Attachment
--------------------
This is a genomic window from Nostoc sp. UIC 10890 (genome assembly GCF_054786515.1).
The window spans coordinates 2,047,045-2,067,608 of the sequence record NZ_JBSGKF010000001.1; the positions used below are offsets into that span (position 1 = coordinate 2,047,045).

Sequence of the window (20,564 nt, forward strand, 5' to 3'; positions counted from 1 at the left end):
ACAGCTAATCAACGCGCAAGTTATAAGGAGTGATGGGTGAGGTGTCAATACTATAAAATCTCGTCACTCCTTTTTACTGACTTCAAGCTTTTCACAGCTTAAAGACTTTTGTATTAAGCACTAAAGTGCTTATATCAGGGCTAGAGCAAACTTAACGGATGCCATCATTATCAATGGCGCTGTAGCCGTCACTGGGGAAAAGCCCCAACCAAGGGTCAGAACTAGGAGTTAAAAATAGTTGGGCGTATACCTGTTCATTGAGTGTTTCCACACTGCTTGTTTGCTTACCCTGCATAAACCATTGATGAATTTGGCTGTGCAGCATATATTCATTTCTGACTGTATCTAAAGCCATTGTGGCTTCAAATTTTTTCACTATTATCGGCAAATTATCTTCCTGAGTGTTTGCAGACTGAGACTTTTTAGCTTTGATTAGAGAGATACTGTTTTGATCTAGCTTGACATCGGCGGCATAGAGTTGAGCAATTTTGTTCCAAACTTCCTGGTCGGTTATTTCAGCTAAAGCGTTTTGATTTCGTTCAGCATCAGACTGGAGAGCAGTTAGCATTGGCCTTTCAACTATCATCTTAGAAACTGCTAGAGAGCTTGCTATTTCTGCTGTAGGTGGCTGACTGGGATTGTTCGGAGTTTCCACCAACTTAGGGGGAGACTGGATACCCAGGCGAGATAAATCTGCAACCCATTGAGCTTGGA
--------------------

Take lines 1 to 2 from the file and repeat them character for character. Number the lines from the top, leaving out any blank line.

This is a genomic window from Nostoc sp. UIC 10890 (genome assembly GCF_054786515.1).
The window spans coordinates 2,047,045-2,067,608 of the sequence record NZ_JBSGKF010000001.1; the positions used below are offsets into that span (position 1 = coordinate 2,047,045).